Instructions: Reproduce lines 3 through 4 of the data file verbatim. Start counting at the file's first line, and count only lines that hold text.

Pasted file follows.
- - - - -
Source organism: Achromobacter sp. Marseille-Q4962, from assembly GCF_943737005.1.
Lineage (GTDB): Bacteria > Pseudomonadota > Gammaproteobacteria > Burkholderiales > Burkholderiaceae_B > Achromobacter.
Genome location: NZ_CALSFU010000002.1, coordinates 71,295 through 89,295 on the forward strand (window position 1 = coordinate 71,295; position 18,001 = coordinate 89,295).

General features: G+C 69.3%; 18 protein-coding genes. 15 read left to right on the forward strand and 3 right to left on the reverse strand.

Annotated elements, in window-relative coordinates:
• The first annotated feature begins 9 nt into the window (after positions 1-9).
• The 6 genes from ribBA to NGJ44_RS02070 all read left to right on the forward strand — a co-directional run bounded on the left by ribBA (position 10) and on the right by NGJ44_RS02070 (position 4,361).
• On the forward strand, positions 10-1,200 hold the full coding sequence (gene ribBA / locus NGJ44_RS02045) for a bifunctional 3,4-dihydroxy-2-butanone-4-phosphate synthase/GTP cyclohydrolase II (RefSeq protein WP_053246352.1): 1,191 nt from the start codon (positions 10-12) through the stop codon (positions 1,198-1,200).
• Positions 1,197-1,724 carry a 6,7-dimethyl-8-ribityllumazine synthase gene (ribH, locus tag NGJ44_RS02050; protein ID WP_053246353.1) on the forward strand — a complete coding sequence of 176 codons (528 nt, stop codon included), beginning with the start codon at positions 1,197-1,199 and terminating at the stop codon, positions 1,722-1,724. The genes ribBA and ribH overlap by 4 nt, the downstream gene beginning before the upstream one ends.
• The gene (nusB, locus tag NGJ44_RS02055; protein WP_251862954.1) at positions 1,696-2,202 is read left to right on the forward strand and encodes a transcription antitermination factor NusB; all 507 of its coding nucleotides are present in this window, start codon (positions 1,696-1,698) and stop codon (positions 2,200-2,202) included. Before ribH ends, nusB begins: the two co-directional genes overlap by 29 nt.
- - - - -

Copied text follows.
Genome location: NZ_CALSFU010000002.1, coordinates 71,295 through 89,295 on the forward strand (window position 1 = coordinate 71,295; position 18,001 = coordinate 89,295).

General features: G+C 69.3%; 18 protein-coding genes. 15 read left to right on the forward strand and 3 right to left on the reverse strand.